This is episode 135 of You, Me, and BTC – your liberty and Bitcoin podcast!
If you’ve listened to our show before, you know that we have a love-hate relationship with philosophy. In many ways, it’s fascinating, but it can also feel incredibly pointless because professional thinkers rarely agree. This episode is all about trolley problems – some of the toughest philosophical questions in history.
In the original problem, a trolley is about to slaughter five people tied to its tracks and we are given the option to direct it onto a different path where only one man is tied down. So we could save five lives, but in a way, we would be responsible for the death of the sixth man. What would you do?
But the fun doesn’t stop there. We’ll dive into the Trolley Problem Memes page on Facebook, which has a huge list of similar conundrums. The dilemmas include Harambe, Buddhism, the non-aggression principle, and much more. Some are comical, some are confusing, and all of them are interesting.
Tune in for all kinds of mind-bending hypothetical situations! Your hosts are Daniel Brown and Tim Baker. Enjoy!
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  • What was the first issue you struggled with or were a champion for with regard to libertarianism? This can be any topic that you ran into whether you had just realized you were a libertarian, or it was part of your transition.

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  • A lot of my favorite libertarian literature is on the shorter side; more like long essays or pamphlets rather than book-length treatises (I love those for my own enjoyment, of course, but it’s nigh impossible to recommend an hour-length lecture to a friend, let alone an actual book). A couple of my favorite examples are Against Intellectual Property (Kinsella), Chaos Theory (Murphy), The Production of Security (Molinari), and The Discourse of Voluntary Servitude (Boetie). I would like to find more works of similar length, especially for the purpose of recommending short yet mind-blowing reads to friends/family. What are your favorites?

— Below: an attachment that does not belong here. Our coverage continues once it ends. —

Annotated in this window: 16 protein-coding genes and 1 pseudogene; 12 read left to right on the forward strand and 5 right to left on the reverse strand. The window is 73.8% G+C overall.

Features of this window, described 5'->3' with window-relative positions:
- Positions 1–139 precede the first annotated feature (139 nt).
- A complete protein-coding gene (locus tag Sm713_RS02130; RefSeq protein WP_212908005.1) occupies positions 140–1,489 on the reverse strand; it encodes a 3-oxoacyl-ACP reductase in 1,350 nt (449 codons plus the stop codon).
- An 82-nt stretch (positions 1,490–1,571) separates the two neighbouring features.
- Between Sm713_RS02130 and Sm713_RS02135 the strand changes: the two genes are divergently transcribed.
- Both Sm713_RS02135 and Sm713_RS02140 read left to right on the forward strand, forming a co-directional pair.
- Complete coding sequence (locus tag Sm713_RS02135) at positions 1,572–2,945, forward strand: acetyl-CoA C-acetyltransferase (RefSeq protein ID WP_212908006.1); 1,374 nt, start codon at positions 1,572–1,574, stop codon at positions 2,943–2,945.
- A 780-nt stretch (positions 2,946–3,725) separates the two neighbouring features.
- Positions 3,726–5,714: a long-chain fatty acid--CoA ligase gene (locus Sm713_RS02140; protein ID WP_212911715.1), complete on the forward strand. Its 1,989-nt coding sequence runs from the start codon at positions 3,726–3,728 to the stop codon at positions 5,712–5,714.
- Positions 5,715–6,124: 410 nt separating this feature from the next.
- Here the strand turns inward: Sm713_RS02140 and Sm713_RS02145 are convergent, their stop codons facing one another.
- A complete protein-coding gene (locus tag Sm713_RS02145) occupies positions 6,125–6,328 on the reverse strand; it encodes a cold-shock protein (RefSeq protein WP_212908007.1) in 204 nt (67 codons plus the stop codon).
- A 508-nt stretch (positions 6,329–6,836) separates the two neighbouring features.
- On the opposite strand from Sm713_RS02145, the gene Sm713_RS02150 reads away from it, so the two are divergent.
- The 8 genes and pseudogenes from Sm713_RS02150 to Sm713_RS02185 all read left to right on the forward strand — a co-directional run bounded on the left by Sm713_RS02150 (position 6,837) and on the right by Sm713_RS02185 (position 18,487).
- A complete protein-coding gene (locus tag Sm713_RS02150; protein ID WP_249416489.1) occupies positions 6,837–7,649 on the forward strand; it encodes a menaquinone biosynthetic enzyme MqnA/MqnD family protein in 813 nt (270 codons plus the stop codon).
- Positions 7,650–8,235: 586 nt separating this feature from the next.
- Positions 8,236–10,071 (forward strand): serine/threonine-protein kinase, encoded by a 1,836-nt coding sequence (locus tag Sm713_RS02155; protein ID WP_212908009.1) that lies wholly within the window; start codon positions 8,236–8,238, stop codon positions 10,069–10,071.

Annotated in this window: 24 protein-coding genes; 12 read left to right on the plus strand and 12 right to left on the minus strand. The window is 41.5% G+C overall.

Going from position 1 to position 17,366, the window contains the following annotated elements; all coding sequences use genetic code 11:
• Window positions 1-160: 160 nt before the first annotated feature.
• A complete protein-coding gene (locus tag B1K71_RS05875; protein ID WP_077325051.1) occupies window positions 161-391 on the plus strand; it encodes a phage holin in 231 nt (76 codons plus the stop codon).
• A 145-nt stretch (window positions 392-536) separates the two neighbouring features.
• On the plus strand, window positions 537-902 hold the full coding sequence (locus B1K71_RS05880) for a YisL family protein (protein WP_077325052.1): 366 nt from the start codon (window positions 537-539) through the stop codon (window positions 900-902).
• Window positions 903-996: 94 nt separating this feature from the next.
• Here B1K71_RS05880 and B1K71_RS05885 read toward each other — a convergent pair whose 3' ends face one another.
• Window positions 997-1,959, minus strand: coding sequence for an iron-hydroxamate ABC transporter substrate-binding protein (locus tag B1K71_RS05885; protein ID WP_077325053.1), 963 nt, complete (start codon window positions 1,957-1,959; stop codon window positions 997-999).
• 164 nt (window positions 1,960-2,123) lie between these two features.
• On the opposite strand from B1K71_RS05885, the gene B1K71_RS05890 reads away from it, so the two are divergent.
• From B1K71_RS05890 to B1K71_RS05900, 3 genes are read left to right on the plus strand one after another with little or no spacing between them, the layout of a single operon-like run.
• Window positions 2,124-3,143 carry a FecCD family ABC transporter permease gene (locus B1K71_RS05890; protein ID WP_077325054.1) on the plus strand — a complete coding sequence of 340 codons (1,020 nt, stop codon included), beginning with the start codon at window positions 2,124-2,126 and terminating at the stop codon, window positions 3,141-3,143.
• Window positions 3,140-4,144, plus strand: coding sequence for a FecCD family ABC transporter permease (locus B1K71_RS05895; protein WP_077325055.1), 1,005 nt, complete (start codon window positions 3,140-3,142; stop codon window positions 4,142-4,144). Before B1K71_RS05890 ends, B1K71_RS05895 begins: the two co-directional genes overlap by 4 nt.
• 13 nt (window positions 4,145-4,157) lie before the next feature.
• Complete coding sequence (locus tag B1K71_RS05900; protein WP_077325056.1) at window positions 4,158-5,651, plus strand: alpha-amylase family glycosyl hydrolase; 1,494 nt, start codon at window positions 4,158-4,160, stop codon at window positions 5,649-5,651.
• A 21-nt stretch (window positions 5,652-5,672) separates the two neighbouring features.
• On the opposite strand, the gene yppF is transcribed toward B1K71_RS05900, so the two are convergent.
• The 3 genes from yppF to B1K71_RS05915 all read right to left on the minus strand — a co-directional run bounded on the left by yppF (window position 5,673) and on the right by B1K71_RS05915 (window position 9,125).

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  • Over the past five months or so, I admit I’ve been intrigued—indeed, perhaps obsessed—with the American elections. More specifically, I’ve been fascinated by the Trump phenomenon and by the stunning hordes of people that either support him and hate him. The time I’ve spent learning about American Democracy has made me realize that my previous opposition to statism as a whole, as well as my rejection of voting on principle, was founded on abstract and philosophical discussion alone. I had an utter lack of experience and interest in politics. Throughout my whole life, the political process has seemed hopelessly corrupt and out of reach. It was easy for me to conclude that voting was hopelessly pointless and probably immoral. Today my views have changed, not much, but enough that I feel compelled to talk about my thoughts and not just keep them to myself. This is an exploration of a self-defense case for voting that is consistent with Voluntaryist principles, as well as a discussion on the potential merits of voting for Donald Trump to advance the cause of liberty. Before I make that case however, let me lay down two essential facts that have propelled me to this point. The Voluntaryst Self Defense Case for Voting Trump

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  • On libertarianism, reaction, and Trump Thoughts?

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  • Whenever a person who opposes the military-industrial complex speaks out against it, neocons predictably say that this person is criticizing the people who are giving him the right to say such things. Hopefully, everyone here knows that this is nonsense, but how best to explain it? I want to write an article on this and make sure I cover all the bases.

    Jump to Discussion Post 2 replies